Good Asian Grub: A Wok in Plano

Not On The Menu: Order Niu Nan Bao, tender beef and tendons cooked in a stew of bok choy, carrots, and turnips.

D Magazine intern Carol Shih prowls Dallas for the best Asian cuisine and also writes a blog about sandwiches.

Every month or so, my dad gets this craving for A Wok, a Taiwanese family restaurant in Plano, and moans about their fish fillets until we all get dressed and eat there for dinner. It’s become our go-to place of the century. Don’t feel like cooking tonight? Time for A Wok. It’s Christmas Eve and the whole world has shut down? Hey, A Wok is open. Located on Independence Parkway, this grungy little establishment has saved my family on several occasions whenever we needed Taiwanese food.

Chef and owner Steve Kang, a Taipei man with dark circles and the ability to ramble on a good bit, arrived in 1977 and has been cooking Chinese food on American soil ever since. If his customers don’t like a dish, he takes it off the menu. “It’s a success when six out of ten people like it,” Kang says. “You can’t please everybody.”

Buttered walnut shrimp with turnip and carrot sticks.

Business, according to Kang, has been so-so. Weekdays the place looks deserted when a few linger in to order take-out. On weekends I’ve seen a single waitress hustle around and work a full house, sweating her heart out. Most of the customers are Chinese or Asian, a fact that I attribute to A Wok’s shabby interior and a chef/owner who’s thinking of adding new dishes like “pigs’ feet on a bed of bo cai (Chinese spinach) to his 2012 menu. Not many would appreciate Kang’s choice of ingredients besides the Asian-leaning.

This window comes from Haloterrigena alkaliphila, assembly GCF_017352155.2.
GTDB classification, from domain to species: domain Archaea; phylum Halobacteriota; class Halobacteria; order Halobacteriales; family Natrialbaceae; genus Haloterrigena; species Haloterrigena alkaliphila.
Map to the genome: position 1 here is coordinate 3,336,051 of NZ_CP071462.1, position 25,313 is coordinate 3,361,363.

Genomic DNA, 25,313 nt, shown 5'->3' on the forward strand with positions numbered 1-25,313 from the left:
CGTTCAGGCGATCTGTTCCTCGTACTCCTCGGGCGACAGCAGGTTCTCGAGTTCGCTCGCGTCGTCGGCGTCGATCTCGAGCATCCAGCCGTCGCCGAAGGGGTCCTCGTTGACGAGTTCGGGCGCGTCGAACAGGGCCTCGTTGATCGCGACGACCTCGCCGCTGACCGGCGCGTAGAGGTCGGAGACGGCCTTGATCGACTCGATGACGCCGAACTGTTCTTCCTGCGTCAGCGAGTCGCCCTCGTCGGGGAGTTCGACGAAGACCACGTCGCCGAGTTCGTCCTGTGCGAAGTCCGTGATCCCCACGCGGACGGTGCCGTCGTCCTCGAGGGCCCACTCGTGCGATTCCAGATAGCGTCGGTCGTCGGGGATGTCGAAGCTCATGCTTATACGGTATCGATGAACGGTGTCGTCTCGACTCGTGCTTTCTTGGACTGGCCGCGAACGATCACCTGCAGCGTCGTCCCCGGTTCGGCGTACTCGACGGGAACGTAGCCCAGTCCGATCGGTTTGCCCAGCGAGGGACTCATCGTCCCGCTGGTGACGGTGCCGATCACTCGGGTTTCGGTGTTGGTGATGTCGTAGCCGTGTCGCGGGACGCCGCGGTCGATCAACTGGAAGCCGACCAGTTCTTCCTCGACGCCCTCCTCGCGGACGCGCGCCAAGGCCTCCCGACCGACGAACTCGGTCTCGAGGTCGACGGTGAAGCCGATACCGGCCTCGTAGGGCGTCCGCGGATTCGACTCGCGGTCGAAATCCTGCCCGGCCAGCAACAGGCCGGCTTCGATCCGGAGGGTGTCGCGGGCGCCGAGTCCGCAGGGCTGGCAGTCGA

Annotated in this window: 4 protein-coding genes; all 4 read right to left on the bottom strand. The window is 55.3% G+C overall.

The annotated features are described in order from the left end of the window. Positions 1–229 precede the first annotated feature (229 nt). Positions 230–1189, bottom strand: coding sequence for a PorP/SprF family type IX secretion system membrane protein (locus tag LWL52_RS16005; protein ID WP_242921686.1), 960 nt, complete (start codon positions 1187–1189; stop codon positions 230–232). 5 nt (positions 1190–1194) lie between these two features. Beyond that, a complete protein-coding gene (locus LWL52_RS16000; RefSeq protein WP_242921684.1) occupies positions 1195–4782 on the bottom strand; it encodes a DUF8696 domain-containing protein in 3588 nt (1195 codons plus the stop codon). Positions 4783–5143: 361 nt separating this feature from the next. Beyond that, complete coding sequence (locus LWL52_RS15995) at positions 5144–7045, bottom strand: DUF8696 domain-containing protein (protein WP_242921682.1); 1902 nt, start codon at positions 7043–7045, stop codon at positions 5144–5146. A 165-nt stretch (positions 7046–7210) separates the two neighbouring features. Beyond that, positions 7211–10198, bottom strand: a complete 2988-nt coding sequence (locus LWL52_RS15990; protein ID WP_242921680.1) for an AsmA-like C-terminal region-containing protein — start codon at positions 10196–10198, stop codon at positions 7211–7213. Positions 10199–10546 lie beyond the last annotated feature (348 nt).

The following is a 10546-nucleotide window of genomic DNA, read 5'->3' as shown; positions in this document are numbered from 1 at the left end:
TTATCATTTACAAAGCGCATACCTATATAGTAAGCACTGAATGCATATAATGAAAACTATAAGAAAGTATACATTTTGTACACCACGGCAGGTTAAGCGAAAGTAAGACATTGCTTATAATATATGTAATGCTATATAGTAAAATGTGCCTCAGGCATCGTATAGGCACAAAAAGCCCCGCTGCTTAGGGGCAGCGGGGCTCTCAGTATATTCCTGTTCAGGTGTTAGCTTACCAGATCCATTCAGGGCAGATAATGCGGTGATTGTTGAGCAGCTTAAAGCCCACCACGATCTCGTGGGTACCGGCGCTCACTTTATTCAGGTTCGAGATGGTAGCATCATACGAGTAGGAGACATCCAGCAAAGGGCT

For those who aren’t the adventurous type, the buttered walnut shrimp ($10.95) is a safe choice and it arrives on a bed of cabbage that comes with crunchy turnip and carrot slices. I detest shrimp, but somehow I always end up ordering the buttered walnut shrimp because I like the mayo sauce and shrimp batter. (Kids will love this.) Chef Kang says the basil and chicken dish is also one of his most popular. Even though I don’t think it’s anything special (it is just basil leaves and chicken after all), I’m certain that people who like wimpy Chinese food would find this satisfying.

Basil and chicken.

Asian food-eating crazies, though, should go straight for the niu nan bao (stewed beef and tendon in a small hot pot). These tender bites of meat are cooked in a thick soup along with bok choy, carrots, and turnips. A waiter lights your hot pot with fire, keeping your stew hot and bubbly throughout your entire meal – a special treat that tastes best when it’s cold outside. (This item isn’t on the menu, so ask for it if you can’t read Chinese.) Order the bean curd Hunan Style ($8.95) if you’re not afraid of soft tofu. This baby – drenched in a garlic brown sauce and topped with red chili peppers and sliced pork –always hit’s the spot, according to my mother.

At A Wok, the milk tea is a great bargain at $1.25 with bubbles and $1.75 with no ice. Avoid the noodle soups at all costs. Even Kang admits his noodles are nothing special. If you’re that desperate, go to the Noodle House ten minutes away. A Wok is a restaurant for hardcore Taiwanese food enthusiasts who can eat pork belly and chitterlings without batting an eye. For those of you up to the challenge, welcome to my hood.


  • Daniel

    D Magazine,

    I beg of you, STOP using the word “grub,” to describe good food. For one reason it is overused and sounds like a desperate attempt to be hip and the other because it is not an appetizing word. Pass this on to the Dallas Observer and The Advocate while you are at it because if I have to read one more Dallas publication use the word grub I am going to be convinced that our writers are incapable of being creative. Sorry if it sounds picky, just a suggestion. I could live with out the phrase “hunker down,” as well! 😉


  • Daniel, our rule is if you don’t like a word then you have to suggest an alternative. So, let’s hear it. Thanks, N